Mr. Harvey’s Italian venture is entirely different. It has its own name, Aeris, and aside from the grapes grown in Sonoma, it has two vineyards on Mount Etna, where it grows grapes and makes wines in association with Salvo Foti, who has played a crucial role in the revival of traditional Etna viticulture and wine production over the last 25 years.
Mr. Harvey has always been devoted to nebbiolo, the great grape primarily associated with Barolo and Barbaresco, but it was his discovery of carricante that sealed the Aeris deal. As he tells it, he was in Italy with his wife 17 years ago, when he stopped in a shop full of wines he had never tried before. One was a 2001 Pietra Marina from Benanti, an Etna Bianco Superiore made by Mr. Foti entirely of carricante.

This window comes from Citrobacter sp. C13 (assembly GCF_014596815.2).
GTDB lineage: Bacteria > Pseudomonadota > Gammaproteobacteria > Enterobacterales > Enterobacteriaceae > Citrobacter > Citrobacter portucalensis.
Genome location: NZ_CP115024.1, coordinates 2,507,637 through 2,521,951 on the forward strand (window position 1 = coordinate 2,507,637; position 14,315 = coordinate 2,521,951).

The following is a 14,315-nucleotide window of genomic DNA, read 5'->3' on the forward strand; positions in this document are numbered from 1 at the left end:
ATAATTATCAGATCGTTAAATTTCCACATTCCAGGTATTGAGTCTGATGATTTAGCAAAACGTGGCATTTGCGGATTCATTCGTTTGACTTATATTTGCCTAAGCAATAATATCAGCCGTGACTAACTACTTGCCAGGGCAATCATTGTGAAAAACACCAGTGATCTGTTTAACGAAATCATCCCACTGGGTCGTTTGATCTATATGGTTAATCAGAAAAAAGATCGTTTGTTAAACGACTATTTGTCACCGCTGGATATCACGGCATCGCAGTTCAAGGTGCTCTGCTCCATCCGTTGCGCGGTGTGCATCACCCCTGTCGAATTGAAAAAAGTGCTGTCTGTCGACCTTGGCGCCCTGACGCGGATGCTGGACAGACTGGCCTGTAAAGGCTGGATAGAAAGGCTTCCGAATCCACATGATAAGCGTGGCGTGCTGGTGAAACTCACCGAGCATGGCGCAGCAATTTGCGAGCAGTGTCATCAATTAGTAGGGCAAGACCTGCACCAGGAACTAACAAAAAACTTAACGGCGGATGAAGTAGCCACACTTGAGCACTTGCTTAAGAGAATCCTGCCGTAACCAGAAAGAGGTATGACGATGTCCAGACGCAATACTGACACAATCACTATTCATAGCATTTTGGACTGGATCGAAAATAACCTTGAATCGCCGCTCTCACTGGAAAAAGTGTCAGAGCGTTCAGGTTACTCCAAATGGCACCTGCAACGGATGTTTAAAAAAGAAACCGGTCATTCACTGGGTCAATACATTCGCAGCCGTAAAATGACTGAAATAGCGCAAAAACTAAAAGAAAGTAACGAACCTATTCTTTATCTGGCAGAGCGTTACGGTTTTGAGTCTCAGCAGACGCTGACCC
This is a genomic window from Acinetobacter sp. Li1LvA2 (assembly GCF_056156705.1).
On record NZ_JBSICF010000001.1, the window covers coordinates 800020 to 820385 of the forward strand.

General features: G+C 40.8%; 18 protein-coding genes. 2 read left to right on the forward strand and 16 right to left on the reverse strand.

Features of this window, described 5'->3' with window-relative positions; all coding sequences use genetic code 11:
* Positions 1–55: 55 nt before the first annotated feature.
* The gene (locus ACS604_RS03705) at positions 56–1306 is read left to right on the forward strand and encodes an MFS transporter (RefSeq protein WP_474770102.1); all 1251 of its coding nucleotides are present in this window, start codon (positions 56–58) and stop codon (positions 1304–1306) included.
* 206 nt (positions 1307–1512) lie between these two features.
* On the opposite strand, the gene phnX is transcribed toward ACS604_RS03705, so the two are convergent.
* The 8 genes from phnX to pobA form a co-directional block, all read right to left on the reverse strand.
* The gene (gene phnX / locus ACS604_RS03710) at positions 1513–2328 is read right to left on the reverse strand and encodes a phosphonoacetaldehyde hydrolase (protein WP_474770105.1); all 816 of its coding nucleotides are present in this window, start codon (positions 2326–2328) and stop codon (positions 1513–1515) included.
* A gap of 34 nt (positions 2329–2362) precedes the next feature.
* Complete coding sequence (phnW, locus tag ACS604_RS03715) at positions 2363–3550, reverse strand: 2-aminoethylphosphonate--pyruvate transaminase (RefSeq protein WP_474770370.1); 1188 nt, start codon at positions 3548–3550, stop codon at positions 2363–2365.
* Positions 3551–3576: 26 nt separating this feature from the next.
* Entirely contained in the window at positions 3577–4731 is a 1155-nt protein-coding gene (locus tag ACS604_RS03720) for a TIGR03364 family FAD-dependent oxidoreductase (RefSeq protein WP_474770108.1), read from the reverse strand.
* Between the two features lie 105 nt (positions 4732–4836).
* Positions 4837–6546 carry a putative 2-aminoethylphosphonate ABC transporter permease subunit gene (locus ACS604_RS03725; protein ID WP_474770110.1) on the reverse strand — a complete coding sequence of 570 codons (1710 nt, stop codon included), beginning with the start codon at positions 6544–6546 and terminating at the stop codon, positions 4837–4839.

“We drank it and it was revelatory,” Mr. Harvey said as we walked the young rows of Sonoma carricante. “It was like grand cru Burgundy meets grand cru Alsace riesling. That really captivated me.”
He tracked down Mr. Foti and they met.
“We talked about carricante,” Mr. Harvey recalled. “What blew my mind was how little there was, maybe 10 acres in 2010.
“There were so few examples, and I wondered, why not plant some carricante? Salvo had a great plan but couldn’t afford it. ‘Let’s talk,’ I said.”
By 2016, Mr. Foti and Mr. Harvey had a 15-acre carricante vineyard in Milo on the east face of Etna, prime carricante territory.
“I hadn’t intended to own a vineyard, but I didn’t do it to be rational,” Mr. Harvey said.
Mr. Foti, whom Mr. Harvey called “the high priest of indigenous grapes,” was also searching Etna for old vineyards of nerello mascalese at high elevation. When he found largely abandoned century-old vines at 2,000 to 3,000 feet on the north face of Etna near the town of Montelaguardia, Mr. Harvey stepped in. Aeris had another Etna vineyard.